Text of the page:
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Susan Kuchinskas Headshot

Kiss Your Computer Today

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Why is everyone loving the idea that social networking is creating a society of disconnected zombies? Aric Sigman's recent (and wrong) link-baiting paper suggests that too much time on MySpace could give you cancer.

No, not because of the rays beaming from the screen into your brain. And Sigman doesn't explicitly say social networking causes cancer. His idea is that screen time is taking the place of face time, keeping us from enjoying the proven health benefits that come when we hang out with people we trust -- including elevated levels of oxytocin. Because oxytocin is central to the body's anti-stress system, reduced opportunities for pleasant social exchanges could lead to chronic stress and the host of ills that afflict the lonely.

He's right about the role that being with other people plays in our physical health, but Sigman gets the rest of it wrong by conflating watching television with social networking. In fact, social networking can be one of the healthiest things we do. Here's why:

First, there's evidence that we experience what takes place in cyberspace as being as real as what we do in meat space. This is something we know intuitively: Remember the AT&T ads for telephone long-distance services? "Reach out and touch someone," they said. I'm sure Sigman gets the warm and fuzzies when he talks to his mom on the phone; the sensory gestalt on Facebook is different, but the effect can be the same.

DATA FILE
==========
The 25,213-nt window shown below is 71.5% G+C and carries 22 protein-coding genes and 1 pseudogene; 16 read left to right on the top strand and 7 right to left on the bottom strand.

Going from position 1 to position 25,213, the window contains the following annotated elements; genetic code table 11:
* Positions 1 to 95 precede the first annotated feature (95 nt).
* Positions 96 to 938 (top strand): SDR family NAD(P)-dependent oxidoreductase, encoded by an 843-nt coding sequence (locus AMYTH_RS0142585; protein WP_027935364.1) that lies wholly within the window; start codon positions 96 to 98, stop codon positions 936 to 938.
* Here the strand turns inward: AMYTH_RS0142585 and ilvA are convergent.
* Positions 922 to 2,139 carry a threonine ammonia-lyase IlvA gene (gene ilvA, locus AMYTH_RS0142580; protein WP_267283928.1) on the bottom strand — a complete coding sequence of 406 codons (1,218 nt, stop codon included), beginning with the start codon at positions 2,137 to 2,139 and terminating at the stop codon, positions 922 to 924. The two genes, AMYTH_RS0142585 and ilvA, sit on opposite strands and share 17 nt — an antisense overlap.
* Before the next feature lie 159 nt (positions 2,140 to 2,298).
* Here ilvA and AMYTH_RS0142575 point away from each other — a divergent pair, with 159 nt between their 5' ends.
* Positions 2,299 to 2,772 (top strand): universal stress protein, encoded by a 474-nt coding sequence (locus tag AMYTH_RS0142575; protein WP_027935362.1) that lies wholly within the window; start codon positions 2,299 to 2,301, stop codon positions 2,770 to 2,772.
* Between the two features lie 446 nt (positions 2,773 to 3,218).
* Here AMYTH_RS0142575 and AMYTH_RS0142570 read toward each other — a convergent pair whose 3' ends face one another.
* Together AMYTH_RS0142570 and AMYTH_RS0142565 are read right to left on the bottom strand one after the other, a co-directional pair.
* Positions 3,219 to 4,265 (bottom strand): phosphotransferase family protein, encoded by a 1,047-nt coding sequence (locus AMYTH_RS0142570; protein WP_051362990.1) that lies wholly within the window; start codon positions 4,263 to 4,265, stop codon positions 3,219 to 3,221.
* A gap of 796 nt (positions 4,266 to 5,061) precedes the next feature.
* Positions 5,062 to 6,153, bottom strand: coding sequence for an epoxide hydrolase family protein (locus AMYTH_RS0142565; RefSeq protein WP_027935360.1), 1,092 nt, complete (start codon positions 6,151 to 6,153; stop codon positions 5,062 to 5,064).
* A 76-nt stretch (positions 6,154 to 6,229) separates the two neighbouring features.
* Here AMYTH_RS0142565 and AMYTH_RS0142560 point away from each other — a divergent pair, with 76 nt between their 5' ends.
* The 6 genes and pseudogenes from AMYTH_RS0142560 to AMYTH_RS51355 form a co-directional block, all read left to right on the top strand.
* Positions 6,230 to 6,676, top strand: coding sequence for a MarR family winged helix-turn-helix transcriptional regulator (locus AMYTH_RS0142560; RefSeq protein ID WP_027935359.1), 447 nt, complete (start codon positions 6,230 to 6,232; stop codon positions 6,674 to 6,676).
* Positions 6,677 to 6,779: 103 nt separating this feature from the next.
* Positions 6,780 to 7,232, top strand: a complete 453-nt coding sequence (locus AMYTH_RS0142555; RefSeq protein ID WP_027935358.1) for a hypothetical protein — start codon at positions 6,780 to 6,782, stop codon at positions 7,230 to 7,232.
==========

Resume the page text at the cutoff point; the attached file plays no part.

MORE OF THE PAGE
Our brains have evolved to be exquisite at social interactions, and they're plenty smart enough to extrapolate from the computer experience. When Nicole Speer and Jeffrey Zacks of Washington University scanned the brains of people while they read fiction, they found that their brain activity was much like it would have been if the subjects had actually been taking part in the scenes they read. And the games researchers use to study trust are computer-based. In Paul Zak's lab, when test subjects inhale oxytocin and then interact via computer, they respond just as they would face-to-face.

Finally, Sigman forgets a crucial point: While social networking may sometimes replace F2F, more often, it's an addition. It lets us keep in touch better. My friend is in Argentina for three weeks. In the olden days, I might have gotten a postcard or two. Today, I get photos, video and VoIP calls from her, letting me build up a richer and more current image of her. What's more rewarding? A postcard, or a video call where she shows me what she bought at the market today?

Social media can be a lifeline for times when we can't easily get physically close to someone. Seniors and disabled folks have enjoyed the social contact available via modem since the pre-web days of dial-up bulletin boards. It may be 3 a.m. in the "real" world, or in the dark night of my soul. But I can still reach out and touch someone.

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